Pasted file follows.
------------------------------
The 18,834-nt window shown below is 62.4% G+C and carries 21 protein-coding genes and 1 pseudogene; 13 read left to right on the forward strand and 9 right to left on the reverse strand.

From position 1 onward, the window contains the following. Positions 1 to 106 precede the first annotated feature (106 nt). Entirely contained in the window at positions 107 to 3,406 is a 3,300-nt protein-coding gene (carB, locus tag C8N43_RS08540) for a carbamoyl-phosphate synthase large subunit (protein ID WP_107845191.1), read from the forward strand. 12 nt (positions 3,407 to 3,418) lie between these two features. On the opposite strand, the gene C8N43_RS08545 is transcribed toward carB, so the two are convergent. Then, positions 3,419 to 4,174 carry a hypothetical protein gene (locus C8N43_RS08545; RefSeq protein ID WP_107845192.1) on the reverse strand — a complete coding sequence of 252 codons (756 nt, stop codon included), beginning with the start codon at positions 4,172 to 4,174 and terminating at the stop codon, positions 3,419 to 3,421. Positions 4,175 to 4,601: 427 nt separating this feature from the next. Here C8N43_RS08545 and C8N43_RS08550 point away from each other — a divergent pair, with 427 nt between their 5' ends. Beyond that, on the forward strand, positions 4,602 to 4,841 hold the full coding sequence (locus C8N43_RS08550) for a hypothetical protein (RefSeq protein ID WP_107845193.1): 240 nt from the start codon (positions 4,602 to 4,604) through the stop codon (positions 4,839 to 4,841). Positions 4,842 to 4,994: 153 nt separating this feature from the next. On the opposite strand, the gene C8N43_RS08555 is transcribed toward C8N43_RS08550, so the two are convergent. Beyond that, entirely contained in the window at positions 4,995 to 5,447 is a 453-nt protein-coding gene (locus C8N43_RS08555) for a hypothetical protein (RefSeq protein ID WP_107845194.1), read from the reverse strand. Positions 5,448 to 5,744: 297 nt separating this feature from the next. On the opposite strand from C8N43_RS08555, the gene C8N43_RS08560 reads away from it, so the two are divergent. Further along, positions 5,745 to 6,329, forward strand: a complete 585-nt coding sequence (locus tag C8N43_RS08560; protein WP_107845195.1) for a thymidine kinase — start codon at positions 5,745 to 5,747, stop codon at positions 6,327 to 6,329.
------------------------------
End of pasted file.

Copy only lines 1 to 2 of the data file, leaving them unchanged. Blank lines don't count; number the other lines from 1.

The 18,834-nt window shown below is 62.4% G+C and carries 21 protein-coding genes and 1 pseudogene; 13 read left to right on the forward strand and 9 right to left on the reverse strand.

From position 1 onward, the window contains the following. Positions 1 to 106 precede the first annotated feature (106 nt). Entirely contained in the window at positions 107 to 3,406 is a 3,300-nt protein-coding gene (carB, locus tag C8N43_RS08540) for a carbamoyl-phosphate synthase large subunit (protein ID WP_107845191.1), read from the forward strand. 12 nt (positions 3,407 to 3,418) lie between these two features. On the opposite strand, the gene C8N43_RS08545 is transcribed toward carB, so the two are convergent. Then, positions 3,419 to 4,174 carry a hypothetical protein gene (locus C8N43_RS08545; RefSeq protein ID WP_107845192.1) on the reverse strand — a complete coding sequence of 252 codons (756 nt, stop codon included), beginning with the start codon at positions 4,172 to 4,174 and terminating at the stop codon, positions 3,419 to 3,421. Positions 4,175 to 4,601: 427 nt separating this feature from the next. Here C8N43_RS08545 and C8N43_RS08550 point away from each other — a divergent pair, with 427 nt between their 5' ends. Beyond that, on the forward strand, positions 4,602 to 4,841 hold the full coding sequence (locus C8N43_RS08550) for a hypothetical protein (RefSeq protein ID WP_107845193.1): 240 nt from the start codon (positions 4,602 to 4,604) through the stop codon (positions 4,839 to 4,841). Positions 4,842 to 4,994: 153 nt separating this feature from the next. On the opposite strand, the gene C8N43_RS08555 is transcribed toward C8N43_RS08550, so the two are convergent. Beyond that, entirely contained in the window at positions 4,995 to 5,447 is a 453-nt protein-coding gene (locus C8N43_RS08555) for a hypothetical protein (RefSeq protein ID WP_107845194.1), read from the reverse strand. Positions 5,448 to 5,744: 297 nt separating this feature from the next. On the opposite strand from C8N43_RS08555, the gene C8N43_RS08560 reads away from it, so the two are divergent. Further along, positions 5,745 to 6,329, forward strand: a complete 585-nt coding sequence (locus tag C8N43_RS08560; protein WP_107845195.1) for a thymidine kinase — start codon at positions 5,745 to 5,747, stop codon at positions 6,327 to 6,329.